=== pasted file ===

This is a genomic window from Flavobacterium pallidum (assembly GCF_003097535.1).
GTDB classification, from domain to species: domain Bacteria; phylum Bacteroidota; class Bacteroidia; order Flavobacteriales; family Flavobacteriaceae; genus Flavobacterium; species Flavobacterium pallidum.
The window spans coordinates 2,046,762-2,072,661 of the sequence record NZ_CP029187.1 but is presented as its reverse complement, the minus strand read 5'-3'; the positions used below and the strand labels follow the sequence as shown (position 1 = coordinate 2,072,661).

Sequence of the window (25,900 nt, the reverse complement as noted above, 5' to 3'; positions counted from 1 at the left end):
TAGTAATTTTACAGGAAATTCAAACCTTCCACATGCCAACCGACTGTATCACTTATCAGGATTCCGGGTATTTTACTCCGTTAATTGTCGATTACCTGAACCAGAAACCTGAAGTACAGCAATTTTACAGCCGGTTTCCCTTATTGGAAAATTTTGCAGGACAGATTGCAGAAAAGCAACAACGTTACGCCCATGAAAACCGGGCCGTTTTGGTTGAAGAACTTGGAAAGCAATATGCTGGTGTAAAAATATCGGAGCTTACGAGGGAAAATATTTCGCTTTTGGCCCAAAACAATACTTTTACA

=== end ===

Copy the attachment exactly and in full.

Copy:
This is a genomic window from Flavobacterium pallidum (assembly GCF_003097535.1).
GTDB classification, from domain to species: domain Bacteria; phylum Bacteroidota; class Bacteroidia; order Flavobacteriales; family Flavobacteriaceae; genus Flavobacterium; species Flavobacterium pallidum.
The window spans coordinates 2,046,762-2,072,661 of the sequence record NZ_CP029187.1 but is presented as its reverse complement, the minus strand read 5'-3'; the positions used below and the strand labels follow the sequence as shown (position 1 = coordinate 2,072,661).

Sequence of the window (25,900 nt, the reverse complement as noted above, 5' to 3'; positions counted from 1 at the left end):
TAGTAATTTTACAGGAAATTCAAACCTTCCACATGCCAACCGACTGTATCACTTATCAGGATTCCGGGTATTTTACTCCGTTAATTGTCGATTACCTGAACCAGAAACCTGAAGTACAGCAATTTTACAGCCGGTTTCCCTTATTGGAAAATTTTGCAGGACAGATTGCAGAAAAGCAACAACGTTACGCCCATGAAAACCGGGCCGTTTTGGTTGAAGAACTTGGAAAGCAATATGCTGGTGTAAAAATATCGGAGCTTACGAGGGAAAATATTTCGCTTTTGGCCCAAAACAATACTTTTACA